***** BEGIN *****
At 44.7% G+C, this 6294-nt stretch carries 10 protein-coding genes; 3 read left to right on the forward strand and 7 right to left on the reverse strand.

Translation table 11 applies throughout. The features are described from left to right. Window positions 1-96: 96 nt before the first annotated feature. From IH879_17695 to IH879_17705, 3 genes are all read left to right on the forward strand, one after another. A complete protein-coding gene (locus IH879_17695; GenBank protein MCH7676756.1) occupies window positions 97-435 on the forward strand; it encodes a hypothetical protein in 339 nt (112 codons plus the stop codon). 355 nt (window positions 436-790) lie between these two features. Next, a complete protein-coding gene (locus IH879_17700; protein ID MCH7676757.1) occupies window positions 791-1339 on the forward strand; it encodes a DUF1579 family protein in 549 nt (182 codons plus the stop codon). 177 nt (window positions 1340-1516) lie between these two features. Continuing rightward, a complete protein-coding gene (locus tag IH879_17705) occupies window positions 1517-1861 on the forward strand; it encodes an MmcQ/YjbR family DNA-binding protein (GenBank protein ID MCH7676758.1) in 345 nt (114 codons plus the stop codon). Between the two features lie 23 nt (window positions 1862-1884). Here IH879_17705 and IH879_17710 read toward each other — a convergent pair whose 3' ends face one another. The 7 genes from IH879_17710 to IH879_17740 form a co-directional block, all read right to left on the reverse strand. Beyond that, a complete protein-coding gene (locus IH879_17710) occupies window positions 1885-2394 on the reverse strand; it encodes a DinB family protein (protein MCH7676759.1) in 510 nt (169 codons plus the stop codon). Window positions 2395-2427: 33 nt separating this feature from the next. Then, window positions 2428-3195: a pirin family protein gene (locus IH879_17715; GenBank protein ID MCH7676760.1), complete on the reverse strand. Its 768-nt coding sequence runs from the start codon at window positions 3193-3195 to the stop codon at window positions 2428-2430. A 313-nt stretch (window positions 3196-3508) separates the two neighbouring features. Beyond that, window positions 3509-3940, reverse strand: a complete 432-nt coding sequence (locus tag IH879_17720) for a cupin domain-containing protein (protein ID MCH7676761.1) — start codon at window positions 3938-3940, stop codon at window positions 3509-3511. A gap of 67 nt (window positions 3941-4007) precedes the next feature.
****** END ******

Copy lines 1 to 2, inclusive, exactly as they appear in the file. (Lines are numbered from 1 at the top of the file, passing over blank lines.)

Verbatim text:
At 44.7% G+C, this 6294-nt stretch carries 10 protein-coding genes; 3 read left to right on the forward strand and 7 right to left on the reverse strand.

Translation table 11 applies throughout. The features are described from left to right. Window positions 1-96: 96 nt before the first annotated feature. From IH879_17695 to IH879_17705, 3 genes are all read left to right on the forward strand, one after another. A complete protein-coding gene (locus IH879_17695; GenBank protein MCH7676756.1) occupies window positions 97-435 on the forward strand; it encodes a hypothetical protein in 339 nt (112 codons plus the stop codon). 355 nt (window positions 436-790) lie between these two features. Next, a complete protein-coding gene (locus IH879_17700; protein ID MCH7676757.1) occupies window positions 791-1339 on the forward strand; it encodes a DUF1579 family protein in 549 nt (182 codons plus the stop codon). 177 nt (window positions 1340-1516) lie between these two features. Continuing rightward, a complete protein-coding gene (locus tag IH879_17705) occupies window positions 1517-1861 on the forward strand; it encodes an MmcQ/YjbR family DNA-binding protein (GenBank protein ID MCH7676758.1) in 345 nt (114 codons plus the stop codon). Between the two features lie 23 nt (window positions 1862-1884). Here IH879_17705 and IH879_17710 read toward each other — a convergent pair whose 3' ends face one another. The 7 genes from IH879_17710 to IH879_17740 form a co-directional block, all read right to left on the reverse strand. Beyond that, a complete protein-coding gene (locus IH879_17710) occupies window positions 1885-2394 on the reverse strand; it encodes a DinB family protein (protein MCH7676759.1) in 510 nt (169 codons plus the stop codon). Window positions 2395-2427: 33 nt separating this feature from the next. Then, window positions 2428-3195: a pirin family protein gene (locus IH879_17715; GenBank protein ID MCH7676760.1), complete on the reverse strand. Its 768-nt coding sequence runs from the start codon at window positions 3193-3195 to the stop codon at window positions 2428-2430. A 313-nt stretch (window positions 3196-3508) separates the two neighbouring features. Beyond that, window positions 3509-3940, reverse strand: a complete 432-nt coding sequence (locus tag IH879_17720) for a cupin domain-containing protein (protein ID MCH7676761.1) — start codon at window positions 3938-3940, stop codon at window positions 3509-3511. A gap of 67 nt (window positions 3941-4007) precedes the next feature.